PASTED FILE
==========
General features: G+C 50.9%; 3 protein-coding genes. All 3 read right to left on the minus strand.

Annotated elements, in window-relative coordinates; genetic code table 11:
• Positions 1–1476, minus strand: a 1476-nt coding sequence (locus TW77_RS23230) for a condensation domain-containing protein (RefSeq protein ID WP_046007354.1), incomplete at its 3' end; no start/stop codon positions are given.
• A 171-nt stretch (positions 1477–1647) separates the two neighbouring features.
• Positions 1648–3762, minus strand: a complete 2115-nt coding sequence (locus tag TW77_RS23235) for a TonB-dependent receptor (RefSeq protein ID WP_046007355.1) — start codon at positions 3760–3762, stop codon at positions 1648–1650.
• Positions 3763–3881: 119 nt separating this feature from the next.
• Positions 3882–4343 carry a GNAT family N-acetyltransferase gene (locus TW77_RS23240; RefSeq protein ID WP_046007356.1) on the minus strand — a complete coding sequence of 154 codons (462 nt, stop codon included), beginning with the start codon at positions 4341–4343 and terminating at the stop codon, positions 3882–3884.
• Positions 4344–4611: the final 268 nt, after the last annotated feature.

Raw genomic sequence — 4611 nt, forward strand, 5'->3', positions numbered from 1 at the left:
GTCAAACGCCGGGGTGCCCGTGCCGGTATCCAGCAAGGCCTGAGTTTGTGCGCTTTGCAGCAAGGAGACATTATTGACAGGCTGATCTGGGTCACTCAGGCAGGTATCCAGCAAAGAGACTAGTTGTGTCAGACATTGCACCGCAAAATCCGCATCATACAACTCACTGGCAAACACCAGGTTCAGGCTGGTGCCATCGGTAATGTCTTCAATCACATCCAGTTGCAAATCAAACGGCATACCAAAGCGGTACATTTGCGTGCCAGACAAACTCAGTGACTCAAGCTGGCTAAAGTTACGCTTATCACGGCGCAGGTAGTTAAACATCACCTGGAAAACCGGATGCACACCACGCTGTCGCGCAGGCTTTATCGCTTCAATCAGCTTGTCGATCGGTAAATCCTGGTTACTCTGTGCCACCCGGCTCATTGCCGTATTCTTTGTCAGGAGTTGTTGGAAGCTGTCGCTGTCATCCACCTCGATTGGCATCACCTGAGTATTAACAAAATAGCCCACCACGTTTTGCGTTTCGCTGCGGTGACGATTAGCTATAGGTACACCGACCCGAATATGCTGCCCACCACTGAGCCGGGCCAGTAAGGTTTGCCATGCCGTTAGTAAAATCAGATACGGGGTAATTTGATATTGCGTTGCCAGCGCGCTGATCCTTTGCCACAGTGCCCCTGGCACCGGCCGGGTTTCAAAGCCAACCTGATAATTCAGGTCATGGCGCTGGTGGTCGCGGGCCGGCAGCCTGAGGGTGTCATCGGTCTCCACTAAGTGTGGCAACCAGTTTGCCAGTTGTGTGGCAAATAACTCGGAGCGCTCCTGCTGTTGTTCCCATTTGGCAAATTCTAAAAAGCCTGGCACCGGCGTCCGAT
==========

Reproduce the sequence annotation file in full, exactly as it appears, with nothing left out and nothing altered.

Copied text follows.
General features: G+C 50.9%; 3 protein-coding genes. All 3 read right to left on the minus strand.

Annotated elements, in window-relative coordinates; genetic code table 11:
• Positions 1–1476, minus strand: a 1476-nt coding sequence (locus TW77_RS23230) for a condensation domain-containing protein (RefSeq protein ID WP_046007354.1), incomplete at its 3' end; no start/stop codon positions are given.
• A 171-nt stretch (positions 1477–1647) separates the two neighbouring features.
• Positions 1648–3762, minus strand: a complete 2115-nt coding sequence (locus tag TW77_RS23235) for a TonB-dependent receptor (RefSeq protein ID WP_046007355.1) — start codon at positions 3760–3762, stop codon at positions 1648–1650.
• Positions 3763–3881: 119 nt separating this feature from the next.
• Positions 3882–4343 carry a GNAT family N-acetyltransferase gene (locus TW77_RS23240; RefSeq protein ID WP_046007356.1) on the minus strand — a complete coding sequence of 154 codons (462 nt, stop codon included), beginning with the start codon at positions 4341–4343 and terminating at the stop codon, positions 3882–3884.
• Positions 4344–4611: the final 268 nt, after the last annotated feature.

Raw genomic sequence — 4611 nt, forward strand, 5'->3', positions numbered from 1 at the left:
GTCAAACGCCGGGGTGCCCGTGCCGGTATCCAGCAAGGCCTGAGTTTGTGCGCTTTGCAGCAAGGAGACATTATTGACAGGCTGATCTGGGTCACTCAGGCAGGTATCCAGCAAAGAGACTAGTTGTGTCAGACATTGCACCGCAAAATCCGCATCATACAACTCACTGGCAAACACCAGGTTCAGGCTGGTGCCATCGGTAATGTCTTCAATCACATCCAGTTGCAAATCAAACGGCATACCAAAGCGGTACATTTGCGTGCCAGACAAACTCAGTGACTCAAGCTGGCTAAAGTTACGCTTATCACGGCGCAGGTAGTTAAACATCACCTGGAAAACCGGATGCACACCACGCTGTCGCGCAGGCTTTATCGCTTCAATCAGCTTGTCGATCGGTAAATCCTGGTTACTCTGTGCCACCCGGCTCATTGCCGTATTCTTTGTCAGGAGTTGTTGGAAGCTGTCGCTGTCATCCACCTCGATTGGCATCACCTGAGTATTAACAAAATAGCCCACCACGTTTTGCGTTTCGCTGCGGTGACGATTAGCTATAGGTACACCGACCCGAATATGCTGCCCACCACTGAGCCGGGCCAGTAAGGTTTGCCATGCCGTTAGTAAAATCAGATACGGGGTAATTTGATATTGCGTTGCCAGCGCGCTGATCCTTTGCCACAGTGCCCCTGGCACCGGCCGGGTTTCAAAGCCAACCTGATAATTCAGGTCATGGCGCTGGTGGTCGCGGGCCGGCAGCCTGAGGGTGTCATCGGTCTCCACTAAGTGTGGCAACCAGTTTGCCAGTTGTGTGGCAAATAACTCGGAGCGCTCCTGCTGTTGTTCCCATTTGGCAAATTCTAAAAAGCCTGGCACCGGCGTCCGAT